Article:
February 17, 2011

New Wave of Jazz Musicians Seeks Niche in Istanbul

Jazz is a fluid genre, and the jazz scene in Istanbul is fluid, too, with new venues offering a fresh generation of Turkish players a chance to perform original compositions, even as more established artists wonder where the audience has gone.

The saxophonist Yahya Dai was leading his combo on a recent Sunday afternoon at Tamirane, a former water-purification warehouse remodeled into an industrial-décor cafe space on Bilgi University’s Santral Campus. The Sunday afternoon jazz brunch draws an artsy crowd of customers who snack on pizzas, beer and 20-lira, or $12.60, cocktails with names like Orange Blossom.

“You might think that the jazz scene in Istanbul is growing, in terms of there being more clubs, but the audience is not really keeping pace,” said Mr. Dai, who taught himself to play sax when he was 17 years old. “It was 1981, and I heard a song on the radio and said, “Oh hell — what is that? It was Grover Washington Jr. playing ‘Winelight.’ I’ll never forget it.”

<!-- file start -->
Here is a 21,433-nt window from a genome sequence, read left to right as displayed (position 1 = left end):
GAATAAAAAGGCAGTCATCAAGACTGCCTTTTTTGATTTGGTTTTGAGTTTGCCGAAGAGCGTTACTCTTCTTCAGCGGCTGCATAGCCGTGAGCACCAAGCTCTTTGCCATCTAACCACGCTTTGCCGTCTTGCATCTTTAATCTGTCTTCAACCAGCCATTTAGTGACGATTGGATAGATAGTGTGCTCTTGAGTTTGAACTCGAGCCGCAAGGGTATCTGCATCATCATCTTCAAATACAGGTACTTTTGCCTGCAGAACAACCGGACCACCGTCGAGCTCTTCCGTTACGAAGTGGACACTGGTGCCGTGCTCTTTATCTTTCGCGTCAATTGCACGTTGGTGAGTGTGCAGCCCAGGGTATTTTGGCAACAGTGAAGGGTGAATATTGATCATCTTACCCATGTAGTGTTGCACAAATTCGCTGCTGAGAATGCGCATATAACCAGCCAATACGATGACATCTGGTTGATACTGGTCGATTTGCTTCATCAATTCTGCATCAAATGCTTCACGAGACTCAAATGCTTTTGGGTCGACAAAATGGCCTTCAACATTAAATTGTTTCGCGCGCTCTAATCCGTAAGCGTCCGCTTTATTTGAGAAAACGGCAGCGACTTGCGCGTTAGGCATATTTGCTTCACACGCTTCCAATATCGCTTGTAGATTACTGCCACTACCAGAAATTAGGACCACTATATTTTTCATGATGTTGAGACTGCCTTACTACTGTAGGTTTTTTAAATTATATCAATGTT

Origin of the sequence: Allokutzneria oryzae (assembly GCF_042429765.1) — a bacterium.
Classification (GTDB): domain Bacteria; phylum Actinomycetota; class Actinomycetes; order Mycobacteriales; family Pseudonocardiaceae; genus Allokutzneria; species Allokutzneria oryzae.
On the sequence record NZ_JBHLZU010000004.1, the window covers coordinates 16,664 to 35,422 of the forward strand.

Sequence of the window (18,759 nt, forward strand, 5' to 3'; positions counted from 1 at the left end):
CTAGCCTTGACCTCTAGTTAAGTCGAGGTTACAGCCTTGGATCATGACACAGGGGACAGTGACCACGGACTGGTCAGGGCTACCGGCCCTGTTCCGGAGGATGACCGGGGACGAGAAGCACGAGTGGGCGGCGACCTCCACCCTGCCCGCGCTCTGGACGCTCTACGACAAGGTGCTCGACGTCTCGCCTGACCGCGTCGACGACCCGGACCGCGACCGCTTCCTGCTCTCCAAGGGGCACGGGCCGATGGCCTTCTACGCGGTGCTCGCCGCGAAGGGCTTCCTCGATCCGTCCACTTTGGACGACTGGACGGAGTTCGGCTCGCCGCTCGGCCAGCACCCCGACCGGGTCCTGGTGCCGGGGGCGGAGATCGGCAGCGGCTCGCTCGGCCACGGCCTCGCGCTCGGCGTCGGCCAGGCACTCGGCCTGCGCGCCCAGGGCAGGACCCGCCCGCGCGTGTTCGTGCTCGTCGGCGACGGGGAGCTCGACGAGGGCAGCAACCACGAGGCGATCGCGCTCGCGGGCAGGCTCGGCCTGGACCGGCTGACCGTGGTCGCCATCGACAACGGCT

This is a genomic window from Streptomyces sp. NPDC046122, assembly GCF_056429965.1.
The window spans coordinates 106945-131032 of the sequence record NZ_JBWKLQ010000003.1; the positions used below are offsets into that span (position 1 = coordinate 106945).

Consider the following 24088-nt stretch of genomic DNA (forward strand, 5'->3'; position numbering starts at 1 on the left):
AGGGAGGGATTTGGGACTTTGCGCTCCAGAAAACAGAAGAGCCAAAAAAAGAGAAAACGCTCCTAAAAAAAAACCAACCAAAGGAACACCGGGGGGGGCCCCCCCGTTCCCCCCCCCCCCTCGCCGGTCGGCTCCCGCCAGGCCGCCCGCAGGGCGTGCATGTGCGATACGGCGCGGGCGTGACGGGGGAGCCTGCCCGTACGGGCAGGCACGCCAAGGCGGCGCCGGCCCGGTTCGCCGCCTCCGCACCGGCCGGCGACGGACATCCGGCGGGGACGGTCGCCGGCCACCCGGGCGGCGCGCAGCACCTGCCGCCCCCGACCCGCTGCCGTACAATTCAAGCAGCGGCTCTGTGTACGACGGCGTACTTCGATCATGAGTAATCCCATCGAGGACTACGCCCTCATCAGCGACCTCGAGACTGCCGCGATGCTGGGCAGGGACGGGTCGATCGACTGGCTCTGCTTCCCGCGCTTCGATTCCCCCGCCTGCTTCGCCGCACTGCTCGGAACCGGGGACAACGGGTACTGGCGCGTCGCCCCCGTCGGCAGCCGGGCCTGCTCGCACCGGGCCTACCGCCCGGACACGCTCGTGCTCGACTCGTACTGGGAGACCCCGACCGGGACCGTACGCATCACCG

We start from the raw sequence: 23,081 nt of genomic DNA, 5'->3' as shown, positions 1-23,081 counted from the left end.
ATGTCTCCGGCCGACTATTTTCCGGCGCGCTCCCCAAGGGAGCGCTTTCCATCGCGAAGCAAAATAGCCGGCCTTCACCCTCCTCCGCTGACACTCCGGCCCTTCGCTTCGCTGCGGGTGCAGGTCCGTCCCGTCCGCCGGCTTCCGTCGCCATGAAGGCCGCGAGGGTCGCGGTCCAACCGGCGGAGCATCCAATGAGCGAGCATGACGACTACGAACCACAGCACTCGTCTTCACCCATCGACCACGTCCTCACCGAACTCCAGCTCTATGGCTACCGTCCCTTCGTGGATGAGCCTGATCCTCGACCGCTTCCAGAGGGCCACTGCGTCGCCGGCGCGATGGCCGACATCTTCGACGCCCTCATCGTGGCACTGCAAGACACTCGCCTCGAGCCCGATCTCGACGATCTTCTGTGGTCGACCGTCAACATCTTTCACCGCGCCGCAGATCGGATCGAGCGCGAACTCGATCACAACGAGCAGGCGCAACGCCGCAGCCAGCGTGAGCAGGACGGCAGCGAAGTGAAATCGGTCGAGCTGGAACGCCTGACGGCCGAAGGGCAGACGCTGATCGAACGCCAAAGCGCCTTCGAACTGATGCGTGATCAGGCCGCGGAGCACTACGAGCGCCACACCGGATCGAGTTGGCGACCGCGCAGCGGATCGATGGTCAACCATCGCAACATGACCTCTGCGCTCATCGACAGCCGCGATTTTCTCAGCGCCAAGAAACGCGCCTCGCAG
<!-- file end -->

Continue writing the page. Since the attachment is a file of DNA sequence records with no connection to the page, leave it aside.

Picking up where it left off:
Mr. Dai is no doubt inspiring young Turks to pick up his instrument.

“Young people are getting more and more curious about jazz,” he said, “but there are so many young musicians now, and not that many places for all of them to play. I came from Ankara years ago, and you could play at the same club three times a week. Now it’s once a month.”

Read more on the New York Times: New Wave of Jazz Musicians Seeks Niche in Istanbul

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